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Saturday, 24 December 2016

Closed and Open Borders - Lord Lucan and Anis Amri

No one's borders were open in 1974 but Lord Lucan  was able to kill his children's nanny and get clean away. It helps to be posh, it's true, but still he was never found in the United Kingdom and in 1974 there was no channel tunnel.

In 2016, Europe's (but not the UK's) borders are open and Anis Amri got from Berlin to Milan before he was stopped and shot. Would it have been better if the borders were closed?

I don't think so. Consider that the UK does not have a single police force, just lots of local constabularies - some of them incompetent and, as official reports frequently also tell us, corrupt. Commit a crime in Cumbria and flee to Cornwall and you are moving from the territory of one police force to the territory of another. So should the borders be sealed as you move from one constabulary area to another?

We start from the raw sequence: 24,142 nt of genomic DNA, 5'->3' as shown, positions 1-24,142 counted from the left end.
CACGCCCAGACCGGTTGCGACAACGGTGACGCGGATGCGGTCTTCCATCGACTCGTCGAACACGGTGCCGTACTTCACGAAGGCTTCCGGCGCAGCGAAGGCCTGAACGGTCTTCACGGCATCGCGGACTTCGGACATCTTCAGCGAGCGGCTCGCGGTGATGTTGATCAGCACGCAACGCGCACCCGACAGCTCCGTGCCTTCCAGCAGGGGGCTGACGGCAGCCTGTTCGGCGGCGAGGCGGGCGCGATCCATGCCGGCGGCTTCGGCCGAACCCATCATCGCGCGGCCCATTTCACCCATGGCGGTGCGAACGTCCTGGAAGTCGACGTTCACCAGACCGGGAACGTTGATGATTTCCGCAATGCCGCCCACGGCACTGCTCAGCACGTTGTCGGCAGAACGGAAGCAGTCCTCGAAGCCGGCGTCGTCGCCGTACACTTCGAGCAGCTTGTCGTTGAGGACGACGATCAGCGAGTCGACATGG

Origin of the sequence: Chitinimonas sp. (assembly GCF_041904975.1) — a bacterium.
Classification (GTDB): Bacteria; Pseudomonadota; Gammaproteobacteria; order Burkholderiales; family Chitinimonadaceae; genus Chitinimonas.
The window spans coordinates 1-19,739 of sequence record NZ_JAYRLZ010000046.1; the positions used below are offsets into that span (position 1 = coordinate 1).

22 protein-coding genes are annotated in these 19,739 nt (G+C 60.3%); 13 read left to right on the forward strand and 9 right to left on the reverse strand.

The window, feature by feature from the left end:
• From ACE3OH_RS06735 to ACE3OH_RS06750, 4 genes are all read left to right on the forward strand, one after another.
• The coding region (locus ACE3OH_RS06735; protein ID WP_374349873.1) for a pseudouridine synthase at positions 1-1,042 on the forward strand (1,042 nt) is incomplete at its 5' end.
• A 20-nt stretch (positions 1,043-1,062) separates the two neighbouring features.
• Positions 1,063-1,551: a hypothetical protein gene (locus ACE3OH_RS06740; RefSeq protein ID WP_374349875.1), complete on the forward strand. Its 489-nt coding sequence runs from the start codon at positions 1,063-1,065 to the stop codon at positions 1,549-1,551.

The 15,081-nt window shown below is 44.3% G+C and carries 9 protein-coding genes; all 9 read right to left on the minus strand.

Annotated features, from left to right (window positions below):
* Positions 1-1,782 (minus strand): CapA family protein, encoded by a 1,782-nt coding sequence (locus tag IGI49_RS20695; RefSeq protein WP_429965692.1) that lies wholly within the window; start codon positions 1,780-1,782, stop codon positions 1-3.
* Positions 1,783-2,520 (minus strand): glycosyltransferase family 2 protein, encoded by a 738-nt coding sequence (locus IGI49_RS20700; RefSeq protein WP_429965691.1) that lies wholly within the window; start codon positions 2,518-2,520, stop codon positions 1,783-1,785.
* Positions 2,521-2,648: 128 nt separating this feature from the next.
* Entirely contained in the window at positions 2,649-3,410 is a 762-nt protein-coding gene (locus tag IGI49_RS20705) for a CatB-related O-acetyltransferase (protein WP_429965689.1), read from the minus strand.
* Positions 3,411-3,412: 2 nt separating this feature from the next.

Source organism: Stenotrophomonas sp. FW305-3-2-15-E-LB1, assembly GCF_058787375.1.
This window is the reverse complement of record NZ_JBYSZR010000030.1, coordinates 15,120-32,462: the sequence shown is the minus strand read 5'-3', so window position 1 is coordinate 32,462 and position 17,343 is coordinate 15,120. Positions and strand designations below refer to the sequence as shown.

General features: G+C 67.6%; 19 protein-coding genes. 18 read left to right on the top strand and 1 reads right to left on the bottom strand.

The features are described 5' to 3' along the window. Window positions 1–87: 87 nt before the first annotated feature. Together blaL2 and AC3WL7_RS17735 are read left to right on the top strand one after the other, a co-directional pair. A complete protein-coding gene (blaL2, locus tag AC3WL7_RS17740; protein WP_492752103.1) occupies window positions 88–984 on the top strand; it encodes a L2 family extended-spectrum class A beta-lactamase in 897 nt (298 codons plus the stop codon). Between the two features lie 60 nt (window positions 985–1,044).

In July 2005,  Mohammad Sidique Khan was able to travel by train from Leeds to London and blow himself up on the London Underground. He and his friends killed 52 people in their attack. Does that mean you shouldn't be able to travel by train from Leeds to London without being stopped at whatever is declared the border between North and South?

Europe's open borders are a huge political achievement. They enormously improve business productivity - lorries travel faster  - and they make holidaymaking and even simple day trips more pleasant. Just compare driving from France to Germany with driving from England to France (and back).

Those who want to close the borders don't tell you one important thing: they assume that they themselves will use the VIP channel, likely in coming years to become a lucrative business. Buy shares now and profit from discrimination against the ordinary traveller who of course is now likely to vote for more sheep pens like they have already at Calais. British holidaymakers assume that it is only natural to wait and wait before they are allowed back into their own country.

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